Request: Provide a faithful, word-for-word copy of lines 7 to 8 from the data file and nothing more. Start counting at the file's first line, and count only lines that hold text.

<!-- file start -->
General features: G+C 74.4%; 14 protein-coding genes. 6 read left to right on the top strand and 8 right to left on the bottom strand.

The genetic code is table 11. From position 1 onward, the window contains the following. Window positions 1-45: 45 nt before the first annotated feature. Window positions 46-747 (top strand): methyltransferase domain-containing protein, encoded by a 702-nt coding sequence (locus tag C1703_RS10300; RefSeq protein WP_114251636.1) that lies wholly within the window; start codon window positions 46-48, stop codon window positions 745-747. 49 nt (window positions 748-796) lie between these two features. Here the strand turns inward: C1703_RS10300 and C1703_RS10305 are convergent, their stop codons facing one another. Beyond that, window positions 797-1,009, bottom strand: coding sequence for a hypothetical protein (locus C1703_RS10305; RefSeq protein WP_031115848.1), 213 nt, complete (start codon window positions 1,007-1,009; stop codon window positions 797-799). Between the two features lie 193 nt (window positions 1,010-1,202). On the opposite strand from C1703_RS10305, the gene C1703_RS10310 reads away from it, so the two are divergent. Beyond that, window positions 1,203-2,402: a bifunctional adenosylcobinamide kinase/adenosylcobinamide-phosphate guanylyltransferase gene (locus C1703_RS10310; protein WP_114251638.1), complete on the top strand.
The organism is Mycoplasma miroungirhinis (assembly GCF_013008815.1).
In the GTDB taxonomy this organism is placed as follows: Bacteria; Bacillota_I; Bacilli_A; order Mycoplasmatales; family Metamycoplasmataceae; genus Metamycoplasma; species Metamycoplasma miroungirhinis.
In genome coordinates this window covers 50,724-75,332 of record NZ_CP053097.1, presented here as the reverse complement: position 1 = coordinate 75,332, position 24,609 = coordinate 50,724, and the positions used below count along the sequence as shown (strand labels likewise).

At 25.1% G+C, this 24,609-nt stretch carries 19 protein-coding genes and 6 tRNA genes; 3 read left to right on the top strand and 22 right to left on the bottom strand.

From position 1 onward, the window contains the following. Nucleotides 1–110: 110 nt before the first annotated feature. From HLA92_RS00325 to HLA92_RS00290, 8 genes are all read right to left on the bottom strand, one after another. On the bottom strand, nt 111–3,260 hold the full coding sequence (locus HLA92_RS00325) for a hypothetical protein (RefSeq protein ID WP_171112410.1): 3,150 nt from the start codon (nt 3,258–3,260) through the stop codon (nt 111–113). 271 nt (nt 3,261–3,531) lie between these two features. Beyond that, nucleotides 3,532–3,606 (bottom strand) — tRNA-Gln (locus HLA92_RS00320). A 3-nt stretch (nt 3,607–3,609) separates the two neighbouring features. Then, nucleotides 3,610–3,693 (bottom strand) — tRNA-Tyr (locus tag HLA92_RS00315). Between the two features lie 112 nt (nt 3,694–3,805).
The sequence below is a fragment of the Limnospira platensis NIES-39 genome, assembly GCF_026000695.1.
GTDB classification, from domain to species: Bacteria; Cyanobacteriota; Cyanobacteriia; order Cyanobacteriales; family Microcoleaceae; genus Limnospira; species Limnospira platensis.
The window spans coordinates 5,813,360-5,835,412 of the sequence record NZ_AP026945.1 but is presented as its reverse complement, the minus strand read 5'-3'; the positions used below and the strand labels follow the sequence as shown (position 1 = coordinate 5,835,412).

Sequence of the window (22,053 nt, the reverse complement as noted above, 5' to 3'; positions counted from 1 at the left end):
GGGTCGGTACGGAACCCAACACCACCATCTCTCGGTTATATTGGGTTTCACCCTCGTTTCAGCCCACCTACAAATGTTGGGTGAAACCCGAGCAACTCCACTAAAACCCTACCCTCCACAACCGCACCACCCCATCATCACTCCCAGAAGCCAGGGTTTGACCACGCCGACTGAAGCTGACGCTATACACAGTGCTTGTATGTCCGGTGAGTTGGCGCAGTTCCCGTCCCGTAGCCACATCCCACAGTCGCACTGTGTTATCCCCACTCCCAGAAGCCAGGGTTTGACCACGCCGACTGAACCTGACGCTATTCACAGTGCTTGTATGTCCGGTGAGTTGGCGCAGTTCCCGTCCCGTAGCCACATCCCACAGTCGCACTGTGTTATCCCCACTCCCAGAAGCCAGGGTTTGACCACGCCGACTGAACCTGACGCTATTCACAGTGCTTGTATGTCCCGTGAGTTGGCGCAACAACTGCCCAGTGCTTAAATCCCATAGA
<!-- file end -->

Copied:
From position 1 onward, the window contains the following. Nucleotides 1–110: 110 nt before the first annotated feature. From HLA92_RS00325 to HLA92_RS00290, 8 genes are all read right to left on the bottom strand, one after another. On the bottom strand, nt 111–3,260 hold the full coding sequence (locus HLA92_RS00325) for a hypothetical protein (RefSeq protein ID WP_171112410.1): 3,150 nt from the start codon (nt 3,258–3,260) through the stop codon (nt 111–113). 271 nt (nt 3,261–3,531) lie between these two features. Beyond that, nucleotides 3,532–3,606 (bottom strand) — tRNA-Gln (locus HLA92_RS00320). A 3-nt stretch (nt 3,607–3,609) separates the two neighbouring features. Then, nucleotides 3,610–3,693 (bottom strand) — tRNA-Tyr (locus tag HLA92_RS00315). Between the two features lie 112 nt (nt 3,694–3,805).
The sequence below is a fragment of the Limnospira platensis NIES-39 genome, assembly GCF_026000695.1.